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Contact Information: Tanya Klein Public Relations 973-596-3433

Netflix Prize Winners Tout Collaboration for Success at NJIT Teacher Event

Netflix Prize winners Bob Bell and Chris Volinsky, statisticians at AT&T Labs Research, told 22 science and technology teachers last week that collaboration was key to winning the prize money. The occasion was a teacher luncheon, wrapping up a three-day conference at NJIT highlighting the use of robots in science, math and technology classes.  The NJIT Center for Pre-College Programs hosted the event, thanks to Netflix prize money won by an AT&T research team and donated last year to NJIT by the corporation.  Teachers walked away with teaching ideas, plus Lego Mind Storm sets to continue building robots back in their classrooms. 

“My kids are going to be so excited that we now have this kit,” said Rich Bettini, a technology teacher at West Essex High School, North Caldwell, who participated in the learning session.  Conference organizer Howard Kimmel, director of the NJIT Center, said that robots were a great way to introduce science and math materials in a multi-disciplinary way to students.  “When you design a robot you also teach algebra,” he said.  “We also love them because they are a hands-on learning tool, something which always enhances learning.”

Bell noted modestly that collaboration was key to winning the prize.  “This was a team effort working with people from four different countries around the world.” Even better, people from many different disciplines contributed.  “For example, our background was in statistics while others on the team specialized in computer science,” he said. “Different people approached the problem from different angles; we learned from them and they learned from us.” Volinsky noted that the Netflix challenge was ultimately a data mining problem, the same area in which he and Bell conduct research at AT&T.

The teachers enthused about the three-day event.  Debra Goldberg, a middle school technology teacher for Lawrence Township Public Schools in Mercer County, said that the conference helped her realize the strength of the connection between science, math, technology and engineering, each building on the other.

“Teamwork matters too,” she said. “None of us have the knowledge to accomplish something.  But together we can.  Here, look at this robot I made.  I did the work myself, but the ultimate product would have been better had we worked as a team.”

She noted too, that team work could also solve problems.  “Your mind gets stuck in one solution.  You find with other people involved, it’s more likely that you can think better in other directions.”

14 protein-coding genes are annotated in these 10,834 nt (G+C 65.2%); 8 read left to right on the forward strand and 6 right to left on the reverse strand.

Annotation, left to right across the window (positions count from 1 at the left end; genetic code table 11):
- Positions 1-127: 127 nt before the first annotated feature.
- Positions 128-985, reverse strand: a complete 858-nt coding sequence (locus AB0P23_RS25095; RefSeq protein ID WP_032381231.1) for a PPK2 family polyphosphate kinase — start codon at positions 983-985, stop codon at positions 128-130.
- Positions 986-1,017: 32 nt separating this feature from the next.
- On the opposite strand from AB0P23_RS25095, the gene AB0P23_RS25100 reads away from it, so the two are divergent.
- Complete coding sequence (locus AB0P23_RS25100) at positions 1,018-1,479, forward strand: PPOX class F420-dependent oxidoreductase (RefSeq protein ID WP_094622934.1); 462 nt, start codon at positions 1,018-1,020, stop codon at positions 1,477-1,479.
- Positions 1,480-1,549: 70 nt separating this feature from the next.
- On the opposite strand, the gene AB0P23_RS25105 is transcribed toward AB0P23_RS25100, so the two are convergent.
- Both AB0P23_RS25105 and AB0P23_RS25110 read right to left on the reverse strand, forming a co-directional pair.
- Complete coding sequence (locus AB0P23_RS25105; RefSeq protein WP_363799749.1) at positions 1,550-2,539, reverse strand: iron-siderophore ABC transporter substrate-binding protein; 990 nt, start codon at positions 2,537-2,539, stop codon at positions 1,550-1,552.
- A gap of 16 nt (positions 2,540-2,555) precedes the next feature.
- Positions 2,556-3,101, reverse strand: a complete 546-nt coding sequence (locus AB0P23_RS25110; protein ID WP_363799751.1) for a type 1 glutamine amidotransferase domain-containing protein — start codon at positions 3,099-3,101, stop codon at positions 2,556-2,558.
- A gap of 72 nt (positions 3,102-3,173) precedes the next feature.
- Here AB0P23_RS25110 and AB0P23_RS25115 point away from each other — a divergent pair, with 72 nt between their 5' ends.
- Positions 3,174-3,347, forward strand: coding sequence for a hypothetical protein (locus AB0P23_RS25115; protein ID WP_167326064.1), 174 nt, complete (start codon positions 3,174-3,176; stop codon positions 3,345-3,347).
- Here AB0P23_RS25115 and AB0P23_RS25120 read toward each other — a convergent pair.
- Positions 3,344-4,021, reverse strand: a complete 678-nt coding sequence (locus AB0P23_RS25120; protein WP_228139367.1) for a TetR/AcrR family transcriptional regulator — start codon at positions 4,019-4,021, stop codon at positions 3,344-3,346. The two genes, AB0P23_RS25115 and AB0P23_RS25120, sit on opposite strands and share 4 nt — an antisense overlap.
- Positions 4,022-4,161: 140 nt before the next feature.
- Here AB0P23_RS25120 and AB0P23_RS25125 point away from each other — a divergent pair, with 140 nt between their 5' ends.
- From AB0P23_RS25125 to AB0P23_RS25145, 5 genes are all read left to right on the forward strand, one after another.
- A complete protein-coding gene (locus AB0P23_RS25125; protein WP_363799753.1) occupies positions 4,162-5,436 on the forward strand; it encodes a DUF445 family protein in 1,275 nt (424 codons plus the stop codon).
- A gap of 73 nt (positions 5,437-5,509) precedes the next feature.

In 2006, Netflix offered a million-dollar prize to the team that could come up with an algorithm to improve by 10 percent the company’s ability to predict which movies customers would like. From a field of more than 50,000 entrants, two teams completed this goal in June 2009. The group calling itself BellKor’s Pragmatic Chaos — a joint effort by several top competitors, led by statisticians Bell and Volinsky— was declared the winner, since it was the first to achieve a 10.06 percent improvement in movie predicting. AT&T later announced that the Educational Opportunity Program at NJIT would be among the four groups to which AT&T’s share of the prize would be donated.

Participating teachers included Ronald Califano, Bloomfield High School, Bloomfield; Richard Bettini, West Essex Regional High School, Caldwell; David S. Niemierowski, Colts Neck High School, Colts Neck; Bediz P. Efecinar, John E. Dwyer Technical Academy, Elizabeth.

Others were:  Christopher R. Hitzel and Susan M. Stobie, Green Hills School, Greendell; Carlos A. Nodarse and Michael P. Liva, Bergen County Academies, Hackensack; Jim Kennedy, Pascack Valley High School, Hillsdale; Debra F. Goldberg, Lawrence Middle School, Lawrenceville; Frederick E. Mason, Linwood Middle School, Linwood; Patricia L, Chilelli, New Brunswick High School, New Brunswick.

Still more were:  Samantha A. Sica, Orange Middle School, and Richard A. Hymson and Nancy R. Friedman, Orange High School, Orange; Laila Askri and Paulina M. Grzelaszyk, Rising Star Academy, Union City; Jim McIntyre, James Caldwell High School, West Caldwell; Greg Drennan, Macopin School, West Milford; Marilyn J. Kurz and Denise M. Milam, Williamstown Middle School, Williamstown; Robert J. Morris, Clarkstown High School North, New City, NY.

One of the nation's leading public technological universities, New Jersey Institute of Technology (NJIT) is a top-tier research university that prepares students to become leaders in the technology-dependent economy of the 21st century. NJIT's multidisciplinary curriculum and computing-intensive approach to education provide technological proficiency, business acumen and leadership skills. With an enrollment of more than 10,000 graduate and undergraduate students, NJIT offers small-campus intimacy with the resources of a major public research university. NJIT is a global leader in such fields as solar research, nanotechnology, resilient design, tissue engineering, and cyber-security, in addition to others. NJIT ranks 5th among U.S. polytechnic universities in research expenditures, topping $110 million, and is among the top 1 percent of public colleges and universities in return on educational investment, according to PayScale.com.